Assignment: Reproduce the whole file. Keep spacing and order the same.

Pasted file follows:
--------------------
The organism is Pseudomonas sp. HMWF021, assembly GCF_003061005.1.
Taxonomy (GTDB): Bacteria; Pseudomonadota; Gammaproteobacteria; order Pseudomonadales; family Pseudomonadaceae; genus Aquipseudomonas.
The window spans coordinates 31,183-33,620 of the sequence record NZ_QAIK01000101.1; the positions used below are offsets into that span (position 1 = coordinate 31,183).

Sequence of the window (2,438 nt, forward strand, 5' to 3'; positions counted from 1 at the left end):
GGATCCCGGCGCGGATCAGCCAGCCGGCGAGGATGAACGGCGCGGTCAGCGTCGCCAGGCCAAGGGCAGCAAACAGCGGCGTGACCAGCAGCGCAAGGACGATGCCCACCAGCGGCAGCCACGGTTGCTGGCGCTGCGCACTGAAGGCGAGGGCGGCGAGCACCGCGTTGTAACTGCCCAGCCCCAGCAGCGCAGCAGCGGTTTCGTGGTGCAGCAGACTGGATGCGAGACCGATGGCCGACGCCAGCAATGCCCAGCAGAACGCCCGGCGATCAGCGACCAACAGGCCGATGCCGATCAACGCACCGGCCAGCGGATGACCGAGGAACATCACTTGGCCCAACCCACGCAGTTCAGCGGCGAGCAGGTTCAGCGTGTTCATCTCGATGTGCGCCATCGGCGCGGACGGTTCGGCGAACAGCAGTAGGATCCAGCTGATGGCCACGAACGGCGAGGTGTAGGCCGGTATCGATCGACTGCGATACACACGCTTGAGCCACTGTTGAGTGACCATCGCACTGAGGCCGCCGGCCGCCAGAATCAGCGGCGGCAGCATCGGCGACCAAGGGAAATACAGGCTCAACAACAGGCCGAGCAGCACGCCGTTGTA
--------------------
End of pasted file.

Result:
The organism is Pseudomonas sp. HMWF021, assembly GCF_003061005.1.
Taxonomy (GTDB): Bacteria; Pseudomonadota; Gammaproteobacteria; order Pseudomonadales; family Pseudomonadaceae; genus Aquipseudomonas.
The window spans coordinates 31,183-33,620 of the sequence record NZ_QAIK01000101.1; the positions used below are offsets into that span (position 1 = coordinate 31,183).

Sequence of the window (2,438 nt, forward strand, 5' to 3'; positions counted from 1 at the left end):
GGATCCCGGCGCGGATCAGCCAGCCGGCGAGGATGAACGGCGCGGTCAGCGTCGCCAGGCCAAGGGCAGCAAACAGCGGCGTGACCAGCAGCGCAAGGACGATGCCCACCAGCGGCAGCCACGGTTGCTGGCGCTGCGCACTGAAGGCGAGGGCGGCGAGCACCGCGTTGTAACTGCCCAGCCCCAGCAGCGCAGCAGCGGTTTCGTGGTGCAGCAGACTGGATGCGAGACCGATGGCCGACGCCAGCAATGCCCAGCAGAACGCCCGGCGATCAGCGACCAACAGGCCGATGCCGATCAACGCACCGGCCAGCGGATGACCGAGGAACATCACTTGGCCCAACCCACGCAGTTCAGCGGCGAGCAGGTTCAGCGTGTTCATCTCGATGTGCGCCATCGGCGCGGACGGTTCGGCGAACAGCAGTAGGATCCAGCTGATGGCCACGAACGGCGAGGTGTAGGCCGGTATCGATCGACTGCGATACACACGCTTGAGCCACTGTTGAGTGACCATCGCACTGAGGCCGCCGGCCGCCAGAATCAGCGGCGGCAGCATCGGCGACCAAGGGAAATACAGGCTCAACAACAGGCCGAGCAGCACGCCGTTGTA